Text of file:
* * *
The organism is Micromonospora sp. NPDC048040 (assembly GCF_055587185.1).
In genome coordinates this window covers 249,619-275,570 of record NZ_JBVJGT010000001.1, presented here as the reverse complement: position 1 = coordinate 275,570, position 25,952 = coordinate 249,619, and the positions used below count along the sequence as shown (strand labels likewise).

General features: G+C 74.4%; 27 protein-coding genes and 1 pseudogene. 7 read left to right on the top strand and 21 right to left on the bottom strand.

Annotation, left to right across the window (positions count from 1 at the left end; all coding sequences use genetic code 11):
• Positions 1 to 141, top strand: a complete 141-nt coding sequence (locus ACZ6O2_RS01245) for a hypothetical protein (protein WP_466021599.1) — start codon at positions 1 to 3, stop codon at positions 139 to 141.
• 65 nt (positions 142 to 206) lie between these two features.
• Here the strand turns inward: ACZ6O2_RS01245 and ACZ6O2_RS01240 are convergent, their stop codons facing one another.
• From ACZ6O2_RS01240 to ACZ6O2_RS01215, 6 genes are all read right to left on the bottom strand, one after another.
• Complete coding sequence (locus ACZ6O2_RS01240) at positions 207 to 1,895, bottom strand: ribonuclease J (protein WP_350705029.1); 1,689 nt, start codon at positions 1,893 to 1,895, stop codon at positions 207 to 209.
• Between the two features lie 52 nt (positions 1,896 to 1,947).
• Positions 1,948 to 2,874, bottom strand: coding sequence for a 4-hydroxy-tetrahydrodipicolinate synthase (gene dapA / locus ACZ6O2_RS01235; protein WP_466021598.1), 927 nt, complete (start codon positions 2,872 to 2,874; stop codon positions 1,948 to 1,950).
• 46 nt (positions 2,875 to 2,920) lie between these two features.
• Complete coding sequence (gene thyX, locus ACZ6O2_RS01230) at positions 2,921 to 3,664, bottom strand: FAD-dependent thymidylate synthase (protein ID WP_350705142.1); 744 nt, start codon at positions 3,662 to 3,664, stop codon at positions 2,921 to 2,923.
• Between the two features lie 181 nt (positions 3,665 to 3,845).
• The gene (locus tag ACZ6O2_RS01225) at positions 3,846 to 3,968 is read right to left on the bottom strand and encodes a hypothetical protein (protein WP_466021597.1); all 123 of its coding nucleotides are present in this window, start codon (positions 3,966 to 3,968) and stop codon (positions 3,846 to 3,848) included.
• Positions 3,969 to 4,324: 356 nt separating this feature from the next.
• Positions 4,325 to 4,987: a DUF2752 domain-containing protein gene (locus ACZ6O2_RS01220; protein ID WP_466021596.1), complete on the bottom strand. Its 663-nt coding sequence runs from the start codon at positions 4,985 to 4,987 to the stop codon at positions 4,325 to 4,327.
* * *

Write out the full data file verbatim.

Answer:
The organism is Micromonospora sp. NPDC048040 (assembly GCF_055587185.1).
In genome coordinates this window covers 249,619-275,570 of record NZ_JBVJGT010000001.1, presented here as the reverse complement: position 1 = coordinate 275,570, position 25,952 = coordinate 249,619, and the positions used below count along the sequence as shown (strand labels likewise).

General features: G+C 74.4%; 27 protein-coding genes and 1 pseudogene. 7 read left to right on the top strand and 21 right to left on the bottom strand.

Annotation, left to right across the window (positions count from 1 at the left end; all coding sequences use genetic code 11):
• Positions 1 to 141, top strand: a complete 141-nt coding sequence (locus ACZ6O2_RS01245) for a hypothetical protein (protein WP_466021599.1) — start codon at positions 1 to 3, stop codon at positions 139 to 141.
• 65 nt (positions 142 to 206) lie between these two features.
• Here the strand turns inward: ACZ6O2_RS01245 and ACZ6O2_RS01240 are convergent, their stop codons facing one another.
• From ACZ6O2_RS01240 to ACZ6O2_RS01215, 6 genes are all read right to left on the bottom strand, one after another.
• Complete coding sequence (locus ACZ6O2_RS01240) at positions 207 to 1,895, bottom strand: ribonuclease J (protein WP_350705029.1); 1,689 nt, start codon at positions 1,893 to 1,895, stop codon at positions 207 to 209.
• Between the two features lie 52 nt (positions 1,896 to 1,947).
• Positions 1,948 to 2,874, bottom strand: coding sequence for a 4-hydroxy-tetrahydrodipicolinate synthase (gene dapA / locus ACZ6O2_RS01235; protein WP_466021598.1), 927 nt, complete (start codon positions 2,872 to 2,874; stop codon positions 1,948 to 1,950).
• 46 nt (positions 2,875 to 2,920) lie between these two features.
• Complete coding sequence (gene thyX, locus ACZ6O2_RS01230) at positions 2,921 to 3,664, bottom strand: FAD-dependent thymidylate synthase (protein ID WP_350705142.1); 744 nt, start codon at positions 3,662 to 3,664, stop codon at positions 2,921 to 2,923.
• Between the two features lie 181 nt (positions 3,665 to 3,845).
• The gene (locus tag ACZ6O2_RS01225) at positions 3,846 to 3,968 is read right to left on the bottom strand and encodes a hypothetical protein (protein WP_466021597.1); all 123 of its coding nucleotides are present in this window, start codon (positions 3,966 to 3,968) and stop codon (positions 3,846 to 3,848) included.
• Positions 3,969 to 4,324: 356 nt separating this feature from the next.
• Positions 4,325 to 4,987: a DUF2752 domain-containing protein gene (locus ACZ6O2_RS01220; protein ID WP_466021596.1), complete on the bottom strand. Its 663-nt coding sequence runs from the start codon at positions 4,985 to 4,987 to the stop codon at positions 4,325 to 4,327.